A group of east Tampa students stepped back in time during Black History Month to see what life was like in the Bay area before integration.
- Students get history lesson about Tampa
- Clarence Fort was first black bus driver in city
- Marker will soon be placed at the old Woolworth's building
The Middle Magnet School students got a glimpse of what Tampa Bay was like 60 years ago -- a city divided between blacks and whites.
The HART bus tour was narrated by Clarence Fort, a civil rights activist who was the first black bus driver in Tampa. He walked the students through what was once a part of his daily life: boycotts, sit-ins and segregation.
A storefront that used to be the Woolworth department store was one of the many sites of his activism.
"We walked in and they didn't know what to do with us, so they cut all the lights off at the lunch counter," Fort said. "We just sat there and nobody said a word, so after 20 minutes we walked out, and they cut the lights on and we went back in."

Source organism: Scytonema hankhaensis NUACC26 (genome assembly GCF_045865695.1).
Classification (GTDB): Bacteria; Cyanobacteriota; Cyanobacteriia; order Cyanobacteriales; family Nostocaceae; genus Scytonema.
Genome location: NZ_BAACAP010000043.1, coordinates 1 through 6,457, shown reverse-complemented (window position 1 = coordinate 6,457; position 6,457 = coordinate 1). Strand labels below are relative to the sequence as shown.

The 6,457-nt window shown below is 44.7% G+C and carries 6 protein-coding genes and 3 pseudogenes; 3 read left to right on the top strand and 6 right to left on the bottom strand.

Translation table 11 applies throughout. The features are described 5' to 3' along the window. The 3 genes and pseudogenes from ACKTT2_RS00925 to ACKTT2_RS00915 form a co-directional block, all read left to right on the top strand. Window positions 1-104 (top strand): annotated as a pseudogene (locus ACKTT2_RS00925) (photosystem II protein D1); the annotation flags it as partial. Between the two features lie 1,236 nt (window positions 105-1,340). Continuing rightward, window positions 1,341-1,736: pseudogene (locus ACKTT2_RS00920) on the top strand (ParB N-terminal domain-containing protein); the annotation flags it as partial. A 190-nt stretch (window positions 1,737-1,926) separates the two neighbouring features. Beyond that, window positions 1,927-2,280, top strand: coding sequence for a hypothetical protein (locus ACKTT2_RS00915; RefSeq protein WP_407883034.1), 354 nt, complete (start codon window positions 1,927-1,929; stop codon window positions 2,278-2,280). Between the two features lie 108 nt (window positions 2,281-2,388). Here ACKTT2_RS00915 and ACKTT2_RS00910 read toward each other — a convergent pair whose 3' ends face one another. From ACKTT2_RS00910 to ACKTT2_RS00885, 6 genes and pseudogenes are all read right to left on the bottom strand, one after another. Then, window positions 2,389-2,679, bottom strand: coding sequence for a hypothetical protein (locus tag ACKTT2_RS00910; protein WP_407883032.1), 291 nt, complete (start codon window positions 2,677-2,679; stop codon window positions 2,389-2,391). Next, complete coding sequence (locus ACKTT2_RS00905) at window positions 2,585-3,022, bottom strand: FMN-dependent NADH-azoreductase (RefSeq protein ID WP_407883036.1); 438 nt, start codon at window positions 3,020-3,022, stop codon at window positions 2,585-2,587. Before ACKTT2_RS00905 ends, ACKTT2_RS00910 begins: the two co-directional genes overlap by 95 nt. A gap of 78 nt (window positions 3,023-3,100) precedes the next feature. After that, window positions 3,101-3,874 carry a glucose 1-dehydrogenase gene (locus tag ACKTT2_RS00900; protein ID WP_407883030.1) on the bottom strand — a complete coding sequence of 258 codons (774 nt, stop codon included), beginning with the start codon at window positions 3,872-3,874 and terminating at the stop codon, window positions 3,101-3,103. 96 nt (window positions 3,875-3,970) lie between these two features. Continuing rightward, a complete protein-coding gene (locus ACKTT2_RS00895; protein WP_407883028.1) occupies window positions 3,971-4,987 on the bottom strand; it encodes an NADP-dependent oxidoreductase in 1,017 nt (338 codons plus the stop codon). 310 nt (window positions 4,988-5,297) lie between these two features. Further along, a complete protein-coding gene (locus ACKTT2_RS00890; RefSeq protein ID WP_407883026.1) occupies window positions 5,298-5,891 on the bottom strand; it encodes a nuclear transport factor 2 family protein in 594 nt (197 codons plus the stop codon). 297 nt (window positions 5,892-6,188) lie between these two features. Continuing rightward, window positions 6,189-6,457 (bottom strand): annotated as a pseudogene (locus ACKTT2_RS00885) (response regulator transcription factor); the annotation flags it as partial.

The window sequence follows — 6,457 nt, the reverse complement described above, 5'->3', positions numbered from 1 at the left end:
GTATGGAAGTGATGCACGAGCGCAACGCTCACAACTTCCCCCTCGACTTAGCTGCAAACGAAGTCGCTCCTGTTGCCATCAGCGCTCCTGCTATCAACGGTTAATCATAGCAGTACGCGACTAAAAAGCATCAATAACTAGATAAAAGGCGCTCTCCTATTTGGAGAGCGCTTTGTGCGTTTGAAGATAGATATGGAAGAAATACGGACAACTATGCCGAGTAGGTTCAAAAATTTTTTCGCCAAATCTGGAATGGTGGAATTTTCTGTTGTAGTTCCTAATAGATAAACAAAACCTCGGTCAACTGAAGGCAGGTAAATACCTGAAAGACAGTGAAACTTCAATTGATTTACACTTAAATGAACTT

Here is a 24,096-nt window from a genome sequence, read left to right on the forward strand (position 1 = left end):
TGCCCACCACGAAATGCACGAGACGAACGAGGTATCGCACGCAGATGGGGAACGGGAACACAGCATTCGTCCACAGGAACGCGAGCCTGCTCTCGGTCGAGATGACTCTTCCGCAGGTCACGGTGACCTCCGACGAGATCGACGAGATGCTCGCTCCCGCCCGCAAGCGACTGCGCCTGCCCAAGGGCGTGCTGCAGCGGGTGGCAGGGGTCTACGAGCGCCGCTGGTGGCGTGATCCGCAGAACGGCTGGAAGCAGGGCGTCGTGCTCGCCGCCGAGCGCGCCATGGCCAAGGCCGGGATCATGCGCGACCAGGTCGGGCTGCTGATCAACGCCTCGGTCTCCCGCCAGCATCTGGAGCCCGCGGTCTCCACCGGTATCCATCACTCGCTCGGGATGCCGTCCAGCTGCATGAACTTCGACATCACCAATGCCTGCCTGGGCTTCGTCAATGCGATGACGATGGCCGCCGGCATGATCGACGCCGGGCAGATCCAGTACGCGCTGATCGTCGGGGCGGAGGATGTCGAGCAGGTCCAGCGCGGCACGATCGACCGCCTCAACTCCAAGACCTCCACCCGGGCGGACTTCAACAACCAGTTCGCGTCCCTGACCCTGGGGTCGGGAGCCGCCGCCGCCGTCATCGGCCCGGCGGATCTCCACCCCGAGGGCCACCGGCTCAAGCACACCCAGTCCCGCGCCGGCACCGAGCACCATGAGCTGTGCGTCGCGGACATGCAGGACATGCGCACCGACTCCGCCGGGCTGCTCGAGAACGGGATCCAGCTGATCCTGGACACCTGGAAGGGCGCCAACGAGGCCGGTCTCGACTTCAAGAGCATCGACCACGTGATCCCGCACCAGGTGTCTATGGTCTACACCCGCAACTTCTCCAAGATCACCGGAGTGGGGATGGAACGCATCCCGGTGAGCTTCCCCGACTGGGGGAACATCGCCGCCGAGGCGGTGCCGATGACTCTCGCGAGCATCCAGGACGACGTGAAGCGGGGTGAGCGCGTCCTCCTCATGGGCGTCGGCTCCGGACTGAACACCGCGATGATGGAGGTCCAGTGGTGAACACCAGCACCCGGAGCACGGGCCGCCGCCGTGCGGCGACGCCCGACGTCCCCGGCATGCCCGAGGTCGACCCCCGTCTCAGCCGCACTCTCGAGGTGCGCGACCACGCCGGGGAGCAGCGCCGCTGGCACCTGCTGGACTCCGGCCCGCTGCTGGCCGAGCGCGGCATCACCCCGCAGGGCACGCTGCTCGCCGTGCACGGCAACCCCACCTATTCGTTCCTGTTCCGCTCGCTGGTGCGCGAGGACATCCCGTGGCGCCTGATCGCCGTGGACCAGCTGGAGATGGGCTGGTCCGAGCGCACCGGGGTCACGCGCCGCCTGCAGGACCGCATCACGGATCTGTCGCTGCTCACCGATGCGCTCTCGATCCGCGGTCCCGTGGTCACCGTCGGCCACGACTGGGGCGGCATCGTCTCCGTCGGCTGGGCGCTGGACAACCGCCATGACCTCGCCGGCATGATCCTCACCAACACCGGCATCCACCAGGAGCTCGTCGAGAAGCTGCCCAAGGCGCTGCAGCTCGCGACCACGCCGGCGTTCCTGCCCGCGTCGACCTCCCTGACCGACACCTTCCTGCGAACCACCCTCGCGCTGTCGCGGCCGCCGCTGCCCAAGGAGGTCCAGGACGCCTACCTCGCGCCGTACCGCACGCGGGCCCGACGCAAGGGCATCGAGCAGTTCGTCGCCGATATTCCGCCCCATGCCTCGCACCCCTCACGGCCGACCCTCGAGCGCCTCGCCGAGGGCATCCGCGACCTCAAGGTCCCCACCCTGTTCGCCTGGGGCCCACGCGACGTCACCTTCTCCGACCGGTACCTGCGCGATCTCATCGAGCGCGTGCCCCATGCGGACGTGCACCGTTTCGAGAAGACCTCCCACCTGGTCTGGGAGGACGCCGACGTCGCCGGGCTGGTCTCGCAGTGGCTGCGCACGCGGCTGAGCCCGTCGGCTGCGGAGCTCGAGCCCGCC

Students were also shuttled to Central Avenue, once the hub of black businesses and nightlife.
Students were shuttled to Central Avenue, once the hub of black businesses and nightlife.
Ray Charles and Ella Fitzgerald performed at local clubs on the street which today is memorialized with images of those on the front lines of desegregation. Fort's likeness is among them.
"It's foreign to them," Fort said of the students. "They've always had integration. In fact, one of the questions came up yesterday about segregation and they said, 'What's segregation?'"
It's a way of life the students couldn't comprehend.
"I think it was really brave, because they put their lives and themselves on the line so they can help people after them live a better future," said student Zainab Onafowokam.
Another student, Syncere Jones, said, "I'm real grateful to see how they actually changed it and desegregated all the schools and stuff like that and, allowed us to come to school together black and white."
A marker will soon be placed at the old Woolworth's building acknowledging the work of civil rights activists.